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However, as technology evolved, fuel injection systems became the preferred choice for car manufacturers. Fuel injection systems are more precise and efficient, and they don’t require as much maintenance as carburetors. They work by using sensors to determine the right amount of fuel to add to the air, creating an optimal mixture for the engine. This has led to a decline in the use of carburetors in newer cars, but some car enthusiasts still prefer the simplicity of carburetors and enjoy working on older cars that use them.

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T-Tops

T-Tops were a popular feature in many cars during the 1970s and ’80s. They were removable roof panels that allowed drivers to enjoy the open-air feeling of a convertible without actually owning one. T-Tops were typically made of lightweight materials like acrylic or glass, making them easy to remove and store in the car’s trunk. They were especially popular in sports cars like the Corvette and Firebird (via Car & Driver).

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Today, T-Tops are not common in newer cars. Many car manufacturers have moved towards full convertible roofs or panoramic sunroofs as a way to offer drivers an open-air driving experience. However, T-Tops still hold a special place in the hearts of some car enthusiasts. They are a nostalgic reminder of a bygone era and are often sought after by collectors looking to restore classic cars to their original glory. While T-Tops may not be as practical as some newer technologies, they will always be a beloved feature in many classic cars.

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Vent Windows

Vent windows were once a common feature in cars, especially in the 1950s and ’60s. They were small, triangular windows located at the front of the car’s main windows. Vent windows could be opened to let in fresh air while driving without having to roll down the entire window. They were especially popular before the advent of air conditioning, as they provided a way to cool off on hot days. Some drivers even used them to smoke while driving as they helped ventilate the car (via Car & Driver).

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However, with the widespread adoption of air conditioning in cars, vent windows have become less common. Many modern cars don’t even have them as an option. This is because air conditioning systems are much more efficient at cooling down a car’s interior than vent windows. Additionally, cars today are designed with aerodynamics in mind, and vent windows can disrupt the flow of air over the car, leading to increased drag and reduced fuel efficiency. Despite this, vent windows are still fondly remembered by many car enthusiasts as a nostalgic feature of classic cars.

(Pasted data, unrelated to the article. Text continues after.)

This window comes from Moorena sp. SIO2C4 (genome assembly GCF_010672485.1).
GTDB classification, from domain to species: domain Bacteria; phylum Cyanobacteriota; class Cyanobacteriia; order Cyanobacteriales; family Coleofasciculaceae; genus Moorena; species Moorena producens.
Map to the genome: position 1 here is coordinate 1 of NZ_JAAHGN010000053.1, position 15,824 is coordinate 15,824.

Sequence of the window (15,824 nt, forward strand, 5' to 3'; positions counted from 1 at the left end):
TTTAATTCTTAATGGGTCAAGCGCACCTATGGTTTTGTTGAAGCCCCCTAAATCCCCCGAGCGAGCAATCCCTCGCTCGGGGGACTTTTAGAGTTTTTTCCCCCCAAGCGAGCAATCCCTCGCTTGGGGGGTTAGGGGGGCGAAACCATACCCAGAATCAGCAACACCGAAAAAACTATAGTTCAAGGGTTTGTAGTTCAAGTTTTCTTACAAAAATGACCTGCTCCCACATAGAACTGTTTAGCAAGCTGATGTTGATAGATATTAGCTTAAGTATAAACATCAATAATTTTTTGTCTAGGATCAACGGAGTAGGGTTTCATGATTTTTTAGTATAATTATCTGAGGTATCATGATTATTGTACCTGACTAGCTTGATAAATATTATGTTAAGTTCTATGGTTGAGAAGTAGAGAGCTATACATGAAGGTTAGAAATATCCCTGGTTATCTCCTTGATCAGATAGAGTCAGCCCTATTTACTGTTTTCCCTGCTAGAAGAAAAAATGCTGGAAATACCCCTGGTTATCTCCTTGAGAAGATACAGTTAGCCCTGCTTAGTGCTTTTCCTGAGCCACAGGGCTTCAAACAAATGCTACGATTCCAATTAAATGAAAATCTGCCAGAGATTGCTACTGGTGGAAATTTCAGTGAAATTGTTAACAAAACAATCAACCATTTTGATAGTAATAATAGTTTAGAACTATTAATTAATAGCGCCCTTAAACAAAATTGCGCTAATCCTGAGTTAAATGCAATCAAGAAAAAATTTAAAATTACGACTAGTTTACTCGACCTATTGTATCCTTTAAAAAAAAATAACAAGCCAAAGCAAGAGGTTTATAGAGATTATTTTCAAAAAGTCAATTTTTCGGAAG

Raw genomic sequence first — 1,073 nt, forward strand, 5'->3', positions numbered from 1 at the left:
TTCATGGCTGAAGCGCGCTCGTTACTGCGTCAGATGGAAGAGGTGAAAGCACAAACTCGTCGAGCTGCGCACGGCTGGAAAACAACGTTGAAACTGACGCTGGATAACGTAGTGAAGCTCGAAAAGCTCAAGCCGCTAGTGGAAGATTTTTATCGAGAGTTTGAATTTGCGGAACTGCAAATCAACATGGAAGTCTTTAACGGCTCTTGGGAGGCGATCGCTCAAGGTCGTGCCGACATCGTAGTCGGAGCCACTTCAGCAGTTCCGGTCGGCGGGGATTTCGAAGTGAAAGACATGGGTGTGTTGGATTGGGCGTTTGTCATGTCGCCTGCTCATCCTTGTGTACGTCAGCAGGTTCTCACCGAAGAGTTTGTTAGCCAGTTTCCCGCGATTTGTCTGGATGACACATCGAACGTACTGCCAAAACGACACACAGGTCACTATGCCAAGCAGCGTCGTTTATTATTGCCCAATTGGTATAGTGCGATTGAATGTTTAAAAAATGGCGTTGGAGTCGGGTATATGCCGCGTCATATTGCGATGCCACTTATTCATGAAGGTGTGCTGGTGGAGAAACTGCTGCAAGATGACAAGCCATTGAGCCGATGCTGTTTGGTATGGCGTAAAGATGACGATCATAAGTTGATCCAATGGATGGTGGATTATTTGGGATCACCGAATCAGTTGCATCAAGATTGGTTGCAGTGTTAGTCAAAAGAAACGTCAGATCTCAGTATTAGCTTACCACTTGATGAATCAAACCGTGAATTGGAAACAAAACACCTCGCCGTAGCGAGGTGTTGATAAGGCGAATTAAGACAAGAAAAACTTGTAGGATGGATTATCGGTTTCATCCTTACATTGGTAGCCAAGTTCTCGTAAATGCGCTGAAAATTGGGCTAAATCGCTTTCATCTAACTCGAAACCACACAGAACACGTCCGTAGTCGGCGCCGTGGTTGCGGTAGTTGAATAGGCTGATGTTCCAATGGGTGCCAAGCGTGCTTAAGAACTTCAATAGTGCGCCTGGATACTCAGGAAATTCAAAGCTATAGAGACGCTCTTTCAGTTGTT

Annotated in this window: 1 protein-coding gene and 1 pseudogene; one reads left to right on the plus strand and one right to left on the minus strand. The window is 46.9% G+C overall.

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Physical Key

Physical keys used to be the only way to start a car, but now key fobs have replaced them in many newer vehicles. A key fob is a small, electronic device that allows drivers to lock, unlock, and start their cars without ever having to insert a physical key. To start the car, the driver simply presses a button on the key fob, and the car’s engine turns on. This technology has made it easier and more convenient for drivers to access their cars (via Car & Driver).

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However, there are some downsides to this technology. Key fobs can be more expensive to replace if lost or damaged compared to traditional keys. Additionally, key fobs require batteries to function and can run out of power unexpectedly. This can leave drivers stranded and unable to start their cars. Despite these drawbacks, key fobs are here to stay and are likely to continue evolving as car manufacturers incorporate new technologies into them, such as proximity sensors that allow drivers to unlock their cars automatically when they approach them.

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Non-Intermittent Windshield Wipers